It was only that one comment, but I was struck by it because the Alaskans I know are actually all like that. They are inherently libertarian and don’t really care what people think in the Lower 48.
This independent streak has been popping up in the last few years all over the West. And it started with the first Republican maverick of modern times, Barry Goldwater; the spirit father, possibly, of Sarah Palin. The same panic set in when The Establishment, both Democrat and Republican (Kennedy and Henry Cabot Lodge; same foreign policies, different churches), first encountered Barry Goldwater. His petty bourgeoisie, small-time entrepreneurs (“ . . . a nation where all who can will be self reliant,” – Goldwater speaking at the 1964 Republican Convention) were considered a clear and present danger to the global post-war order.
When Palin walked on the stage with McCain she joined a string of Western mavericks; Goldwater, Reagan and McCain, all with incipient Jeffersonian ideas in varying degree.
These four conservative mavericks all share an inherently Western point of view which has risen in our time and it is the most important division in our American condition since World War II. Palin, with Hockey Mom support in the Great White North and NASCAR Moms below, fits into this tradition and could well be the appealing and effective avatar of this new set of ideas; ideas of “small government” and local creativity that first came into the mainstream with Ronald Reagan. The American West has awakened and it rises now in opposition to Obama and the Eastern establishment.
Overnight, this has become the race of the age and the most important one we are likely to face in our lifetimes. Obama and Co. are still very much plugged in to the Eastern Establishment. With Romney out and the others, the neocons and their coat carriers and fellow travelers in all the major newspapers now may suddenly find that they have more in common with Obama in terms of geopolitics than they do with Palin.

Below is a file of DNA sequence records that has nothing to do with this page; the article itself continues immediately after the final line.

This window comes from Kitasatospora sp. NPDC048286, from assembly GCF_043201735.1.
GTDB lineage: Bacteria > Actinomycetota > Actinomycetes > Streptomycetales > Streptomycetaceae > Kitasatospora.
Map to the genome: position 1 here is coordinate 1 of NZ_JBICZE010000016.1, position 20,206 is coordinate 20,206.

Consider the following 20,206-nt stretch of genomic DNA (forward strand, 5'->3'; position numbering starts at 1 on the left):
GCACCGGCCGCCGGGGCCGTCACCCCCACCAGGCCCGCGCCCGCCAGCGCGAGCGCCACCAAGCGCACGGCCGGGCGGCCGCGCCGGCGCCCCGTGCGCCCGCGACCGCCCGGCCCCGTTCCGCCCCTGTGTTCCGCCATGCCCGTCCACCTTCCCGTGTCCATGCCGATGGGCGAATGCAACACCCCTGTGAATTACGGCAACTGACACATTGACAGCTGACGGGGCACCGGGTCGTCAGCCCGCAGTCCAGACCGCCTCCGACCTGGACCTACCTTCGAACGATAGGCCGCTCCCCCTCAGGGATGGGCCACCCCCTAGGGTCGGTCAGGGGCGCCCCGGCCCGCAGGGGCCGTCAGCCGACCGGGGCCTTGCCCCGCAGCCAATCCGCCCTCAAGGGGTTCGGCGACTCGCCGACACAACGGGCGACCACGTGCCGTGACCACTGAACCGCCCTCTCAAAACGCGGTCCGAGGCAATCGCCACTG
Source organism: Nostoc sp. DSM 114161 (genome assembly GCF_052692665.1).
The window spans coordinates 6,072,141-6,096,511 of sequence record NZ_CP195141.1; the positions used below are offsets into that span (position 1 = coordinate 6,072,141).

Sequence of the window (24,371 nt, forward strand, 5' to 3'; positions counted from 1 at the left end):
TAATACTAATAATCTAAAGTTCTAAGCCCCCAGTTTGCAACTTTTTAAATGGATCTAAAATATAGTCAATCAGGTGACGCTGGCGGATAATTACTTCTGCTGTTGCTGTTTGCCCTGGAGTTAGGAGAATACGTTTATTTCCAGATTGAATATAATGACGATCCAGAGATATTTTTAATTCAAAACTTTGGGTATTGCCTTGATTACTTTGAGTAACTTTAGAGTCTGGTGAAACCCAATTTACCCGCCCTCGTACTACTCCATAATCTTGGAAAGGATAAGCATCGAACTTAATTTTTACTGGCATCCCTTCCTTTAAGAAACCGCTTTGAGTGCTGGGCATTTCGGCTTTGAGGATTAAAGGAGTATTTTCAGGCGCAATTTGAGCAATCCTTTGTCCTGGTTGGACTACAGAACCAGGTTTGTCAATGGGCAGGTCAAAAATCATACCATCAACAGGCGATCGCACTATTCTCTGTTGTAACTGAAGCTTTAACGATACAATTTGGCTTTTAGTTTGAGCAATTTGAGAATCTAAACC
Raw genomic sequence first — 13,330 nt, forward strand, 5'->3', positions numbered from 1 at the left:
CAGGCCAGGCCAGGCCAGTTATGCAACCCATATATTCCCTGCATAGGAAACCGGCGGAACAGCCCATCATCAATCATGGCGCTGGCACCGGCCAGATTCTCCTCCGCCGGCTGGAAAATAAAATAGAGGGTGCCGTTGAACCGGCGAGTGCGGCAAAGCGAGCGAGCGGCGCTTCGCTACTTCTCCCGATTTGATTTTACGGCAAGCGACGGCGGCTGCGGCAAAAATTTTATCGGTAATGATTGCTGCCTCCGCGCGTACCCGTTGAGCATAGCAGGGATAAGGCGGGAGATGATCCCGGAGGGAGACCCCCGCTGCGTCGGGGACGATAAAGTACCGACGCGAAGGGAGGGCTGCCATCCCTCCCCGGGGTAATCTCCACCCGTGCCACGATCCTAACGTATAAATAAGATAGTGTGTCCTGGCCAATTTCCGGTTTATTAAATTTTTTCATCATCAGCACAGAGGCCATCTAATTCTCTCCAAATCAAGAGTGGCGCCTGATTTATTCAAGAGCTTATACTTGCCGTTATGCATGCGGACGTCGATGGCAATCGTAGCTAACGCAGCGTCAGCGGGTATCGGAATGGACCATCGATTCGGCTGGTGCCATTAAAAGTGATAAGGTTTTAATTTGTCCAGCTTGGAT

I don’t think Obama has it all wrapped up anymore. From what I have seen, she is formidable.
We know little or nothing about her and few details about her life. But we do know something about Alaska. When I was young many of my friends left the East to go work the pipeline on Alaska’s North Slope. Some stayed and became different, better.
There was a very popular book out back then by John McPhee called Coming into the Country and it raised in his readership the same sense of freedom and fresh air that Emerson celebrated in Concord and Jack London found alone in the woods in the coldest hinterland. It was a renewal; a restoration of what the Transcendentalists here in New England used to call Natural Religion.
McPhee writes of the life and times of Alaskans like Donna Kneeland, who spend much of her time in her cabin while her man was out on the trial trapping. This is before liberals entered a state that my Boston aunties used to call “Lace Curtain” and became squeamish just at the mention of trapping an animal and eating it and selling its skin. We don’t know much about Palin but we know she is through and through Alaskan. Maybe Donna Kneeland will tell us something about Palin.
She cooks and cans things, writes McPhee. She grinds wheat berries and bakes bread. She breaks damp skins with an old gun barrel and works them with a metal scraper . . . . Her copy of The Joy of Cooking previously belonged to a trapper’s wife who froze to death. Donna’s father, a state policeman, was sent in to collect the corpse.
This is the life proposed by Emerson and attempted with poor results by Thoreau at Walden Pond. McPhee’s book is full of stories like that; stories of Jack McQuesten who used to plow his garden with a moose, Wyman Fritsch, a miner, an Eagle mayor who died at a Council meeting, Nelson, who runs a health clinic in her kitchen and a gold panner named River Wind.
Many of these and perhaps all of these and Todd and Sarah Palin as well appear to have gone to Alaska for the same reason. Hamlin Garland who headed north in the Gold Rush in 1898 expressed it well: “I wished,” he said, “to return to the wilderness . . . to forget books and theories of arts and social problems, and come again face to face with the great free spaces of woods and skies and streams. I was not a goldseeker, but a nature hunter and I was eager to enter this, the wildest region yet remaining in Northern America. I willingly and with joy took the long way round, the hard way through.”
Now they have come back to us. I for one am glad they are here.